Seven out of six hundred New Jersey diners sit in Warren County. Last year there were eight, until the Crossroads Diner was wrapped up and loaded on a flatbed for transport to upstate New York, having been sold at auction on eBay to a buyer who promised new life for the pressed metal panel frame, wide glass windows, customer booths and counter stools, pie case, and iconic exterior neon lighting. Like much of the state’s long lineage of diners, Crossroads had been manufactured in New Jersey, then brought in 1956 to this spot at the Route 46 intersection with County Road 519 in White Township. The Crossroads became a stop for travelers on the Greyhound Bus line along the state highway, and a destination for generations of local families. After a forty-one-year career serving customers, Tom and Sandy Zinkas decided to retire and could find no local buyers.
One thing about diners is that they are often portable. It’s been that way since 1913 when Jerry O’Mahony built the first stationary lunch car in a Bayonne garage. O’Mahony then expanded his concept modeled on the fancy Pullman railroad dining cars of the day. They were built on wheels, used only for moving the self-contained restaurants with all the modern conveniences to permanent sites. O’Mahony was soon joined by scores of other New Jersey manufacturers as well as factories in New York and Massachusetts employing carpenters, tile setters, metal workers, painters, cabinet makers, sign builders, plumbers, gas fitters, and electricians. In their heyday, 6,000 diners hosted travelers across America. Only about one-third of them remain, but New Jersey remains the most diner-dense, and people-dense, state.
In 1986, one of these enduring structures arrived from its former location in Edison to its new home a half-mile west of the Crossroads. When Ray Catena established his Mercedes-Benz dealership in place of the Emerald Diner on Route 1, one of his customers, an enterprising doctor, bought the diner for $50,000 and trucked it to the Belvidere property he had purchased, the site of a former hamburger shack on Route 46. The doctor had the diner’s three sections reassembled and bolted together on a new foundation and opened for business. Soon tiring of the restaurant trade, the doctor sold to new owners who were unfortunately stretched way too thin, and they ran the place into the ground. In 2005, Michael Protopapas bought the Belvidere Diner, his fifth restaurant venture, and with his wife began to resurrect a scarred reputation.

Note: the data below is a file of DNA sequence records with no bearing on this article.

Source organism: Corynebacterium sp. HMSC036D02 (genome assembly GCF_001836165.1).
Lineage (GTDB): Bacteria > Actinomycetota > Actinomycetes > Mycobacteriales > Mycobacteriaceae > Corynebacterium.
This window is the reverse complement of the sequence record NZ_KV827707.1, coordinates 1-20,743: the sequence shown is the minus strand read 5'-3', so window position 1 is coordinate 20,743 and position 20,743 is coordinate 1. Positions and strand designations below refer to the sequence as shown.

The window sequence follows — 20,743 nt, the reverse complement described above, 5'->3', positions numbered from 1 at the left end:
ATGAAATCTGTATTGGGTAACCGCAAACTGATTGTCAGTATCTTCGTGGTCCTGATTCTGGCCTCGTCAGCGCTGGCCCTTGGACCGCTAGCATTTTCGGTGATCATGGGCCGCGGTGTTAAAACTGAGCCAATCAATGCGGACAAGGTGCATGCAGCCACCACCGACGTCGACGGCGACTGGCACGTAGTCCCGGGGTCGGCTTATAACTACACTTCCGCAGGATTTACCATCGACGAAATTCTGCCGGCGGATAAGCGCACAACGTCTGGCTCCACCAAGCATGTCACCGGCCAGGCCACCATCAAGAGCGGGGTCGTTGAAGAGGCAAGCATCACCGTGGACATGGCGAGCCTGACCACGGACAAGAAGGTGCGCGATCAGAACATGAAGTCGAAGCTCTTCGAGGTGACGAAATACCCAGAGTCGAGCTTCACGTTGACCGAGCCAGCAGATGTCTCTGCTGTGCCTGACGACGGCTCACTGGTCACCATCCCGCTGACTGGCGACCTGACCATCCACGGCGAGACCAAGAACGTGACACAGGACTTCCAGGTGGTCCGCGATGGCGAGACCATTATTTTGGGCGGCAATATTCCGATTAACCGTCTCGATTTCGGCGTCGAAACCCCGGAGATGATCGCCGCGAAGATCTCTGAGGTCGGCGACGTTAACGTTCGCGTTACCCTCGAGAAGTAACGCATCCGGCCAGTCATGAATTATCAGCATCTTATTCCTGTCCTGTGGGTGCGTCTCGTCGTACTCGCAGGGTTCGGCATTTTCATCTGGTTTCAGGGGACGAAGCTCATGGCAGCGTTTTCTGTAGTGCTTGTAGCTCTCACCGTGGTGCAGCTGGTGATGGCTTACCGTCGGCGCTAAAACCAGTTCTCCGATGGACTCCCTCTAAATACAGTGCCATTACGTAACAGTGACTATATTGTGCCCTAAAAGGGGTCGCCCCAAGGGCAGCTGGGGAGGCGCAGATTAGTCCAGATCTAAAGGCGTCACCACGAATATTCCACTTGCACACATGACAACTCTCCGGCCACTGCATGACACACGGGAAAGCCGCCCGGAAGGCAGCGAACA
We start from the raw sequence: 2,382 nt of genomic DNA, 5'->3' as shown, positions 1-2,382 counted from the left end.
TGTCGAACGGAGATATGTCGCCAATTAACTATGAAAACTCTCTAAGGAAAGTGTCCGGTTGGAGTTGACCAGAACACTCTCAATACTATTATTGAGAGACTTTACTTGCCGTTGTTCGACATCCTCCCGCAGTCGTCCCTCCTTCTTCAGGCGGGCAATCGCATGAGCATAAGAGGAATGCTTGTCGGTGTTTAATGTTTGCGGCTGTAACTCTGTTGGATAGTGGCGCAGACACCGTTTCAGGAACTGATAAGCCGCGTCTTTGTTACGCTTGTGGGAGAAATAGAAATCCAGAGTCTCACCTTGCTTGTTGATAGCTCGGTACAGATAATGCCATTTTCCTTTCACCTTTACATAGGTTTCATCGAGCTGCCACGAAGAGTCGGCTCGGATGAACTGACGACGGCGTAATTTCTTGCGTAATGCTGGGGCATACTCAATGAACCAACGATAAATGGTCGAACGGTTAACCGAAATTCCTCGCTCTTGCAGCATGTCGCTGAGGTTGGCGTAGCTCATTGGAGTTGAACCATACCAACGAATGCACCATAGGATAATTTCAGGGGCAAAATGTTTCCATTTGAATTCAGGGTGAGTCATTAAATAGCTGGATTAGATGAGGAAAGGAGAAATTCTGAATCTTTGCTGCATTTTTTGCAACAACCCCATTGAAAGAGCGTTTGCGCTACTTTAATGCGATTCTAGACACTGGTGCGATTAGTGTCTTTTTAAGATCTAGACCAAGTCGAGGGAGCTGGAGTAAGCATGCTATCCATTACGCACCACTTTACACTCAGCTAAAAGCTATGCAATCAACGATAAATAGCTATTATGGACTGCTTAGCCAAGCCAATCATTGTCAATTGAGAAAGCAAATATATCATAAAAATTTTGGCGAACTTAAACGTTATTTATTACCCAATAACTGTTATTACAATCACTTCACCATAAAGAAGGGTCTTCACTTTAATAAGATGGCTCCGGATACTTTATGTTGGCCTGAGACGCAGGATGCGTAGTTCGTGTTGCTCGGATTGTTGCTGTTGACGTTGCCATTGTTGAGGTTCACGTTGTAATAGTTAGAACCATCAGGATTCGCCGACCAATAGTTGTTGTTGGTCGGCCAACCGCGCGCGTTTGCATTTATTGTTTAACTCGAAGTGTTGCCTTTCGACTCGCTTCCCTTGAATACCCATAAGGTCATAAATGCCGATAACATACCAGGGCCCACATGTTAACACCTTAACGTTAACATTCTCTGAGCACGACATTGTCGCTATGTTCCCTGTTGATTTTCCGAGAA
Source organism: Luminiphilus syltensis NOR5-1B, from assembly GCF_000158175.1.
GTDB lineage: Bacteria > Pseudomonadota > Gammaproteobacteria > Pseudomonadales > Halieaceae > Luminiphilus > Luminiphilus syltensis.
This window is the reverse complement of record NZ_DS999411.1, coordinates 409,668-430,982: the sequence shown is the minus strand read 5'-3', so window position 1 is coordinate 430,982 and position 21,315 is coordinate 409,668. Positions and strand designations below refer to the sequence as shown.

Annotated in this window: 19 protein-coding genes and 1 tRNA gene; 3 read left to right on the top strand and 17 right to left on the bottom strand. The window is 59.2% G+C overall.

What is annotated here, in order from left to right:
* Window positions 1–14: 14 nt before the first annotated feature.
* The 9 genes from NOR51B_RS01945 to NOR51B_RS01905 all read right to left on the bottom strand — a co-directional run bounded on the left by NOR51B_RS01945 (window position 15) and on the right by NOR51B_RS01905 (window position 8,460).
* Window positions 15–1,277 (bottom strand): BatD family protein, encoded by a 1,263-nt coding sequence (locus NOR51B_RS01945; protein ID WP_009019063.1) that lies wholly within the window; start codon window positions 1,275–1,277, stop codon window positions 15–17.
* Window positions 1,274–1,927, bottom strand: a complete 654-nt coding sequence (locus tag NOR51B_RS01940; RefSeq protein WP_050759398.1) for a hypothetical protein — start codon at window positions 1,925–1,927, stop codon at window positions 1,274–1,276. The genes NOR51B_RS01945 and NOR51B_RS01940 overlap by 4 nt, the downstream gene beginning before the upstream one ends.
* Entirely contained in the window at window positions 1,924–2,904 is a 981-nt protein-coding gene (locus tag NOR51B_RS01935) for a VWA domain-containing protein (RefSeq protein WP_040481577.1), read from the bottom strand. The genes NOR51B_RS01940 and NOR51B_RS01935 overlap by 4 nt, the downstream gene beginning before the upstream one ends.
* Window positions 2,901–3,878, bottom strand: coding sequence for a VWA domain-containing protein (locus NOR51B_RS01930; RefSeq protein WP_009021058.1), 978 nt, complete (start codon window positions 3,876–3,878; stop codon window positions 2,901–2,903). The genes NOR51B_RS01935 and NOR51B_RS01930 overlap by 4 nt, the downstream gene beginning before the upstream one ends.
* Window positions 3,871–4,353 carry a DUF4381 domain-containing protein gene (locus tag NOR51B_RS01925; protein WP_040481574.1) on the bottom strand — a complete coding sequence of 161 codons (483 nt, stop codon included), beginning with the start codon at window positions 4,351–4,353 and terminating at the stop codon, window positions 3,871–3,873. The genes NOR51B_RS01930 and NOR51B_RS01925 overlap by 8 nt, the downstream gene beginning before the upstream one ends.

Protopapas spends most of his time at his diner but occasionally finds time to play cards with a group of friends. One day, one of those friends came in and wanted a good steak dinner. “And give me some pasta with it,” he added. “I like pasta. I’m Italian.” Michael remembers, “I made him a nice veal porterhouse and gave him a side of pasta, garlic bread and all that. He says, ‘Who makes the sauce?’ I said, ‘I do’. He says ‘This is good sauce. You’re not Italian.’ I asked him ‘What are you trying to say?’ He says ‘This is good sauce, and it’s one of the best steak dinners I ever had. I didn’t realize diners could cook that good.’”
Michael has been working in kitchens since he was twelve years old and later attended culinary school in Connecticut. He has operated diners from Brick to Flemington. “I told my friend, ‘Joe, in the diner you’re gonna always get fresh food. It’s not gonna be fancy; no white tablecloth and no three-hour dinner, but it’s always going to be good.’ He started coming in more and trying other stuff. He came around, ‘You know your menu is better than some of the fancy Italian restaurants I go to and pay twice as much.’”
Still, Protopapas is frustrated. Things seem slower every year. “People don’t have the money. In reality it’s great for the rich people, but most have trouble making ends meet. It’s hard for people to go out and eat.” Diners are not immune to the never-ending threat to small business from corporate collusion, in this case fast food and convenience store chains. Somehow, thawed egg sandwiches take preference over omelets made from scratch. Cellophane-wrapped snacks take the place of home-baked cheesecake. And good help is hard to find. “People don’t want to do this anymore. They don’t like long hours. Probably the only people that will do this is new immigrants,” adds Michael. “We’re in jail with the doors open, but we still don’t leave. That’s how stupid we are. If you’re in jail, you try to break out. We can break out, but we have to come right back or else we leave everything we own here!”
Protopapas’s grandfather came to America from Greece in 1896 to work on the railroad. His father came in the ‘50s, and Michael grew up in Elizabeth where he had a friend named Jimmy Asimoglou. It was not until sometime later that they realized that their families were from the same town in Greece. The two became partners in various establishments, then, as they went their separate ways, have ended up once again in the same general neighborhood. In 2003, Asimoglou and two partners bought the landmark diner on Route 31 in Washington Borough, gave it a facelift and reopened for business. You can get anything you want, anytime, at the Washington Diner; steak or chicken parmigiana at seven in the morning, or pancakes at 10pm. You can never take eggs away from a diner. Jimmy goes through fifteen cases a week; 5,400 eggs prepared in an amazing variety of ways to hungry customers, often by him or one of his partners who is always working in the kitchen. They can’t find reliable help. “The business used to be fun, but not anymore,” says Asimoglou. “The good years are over.”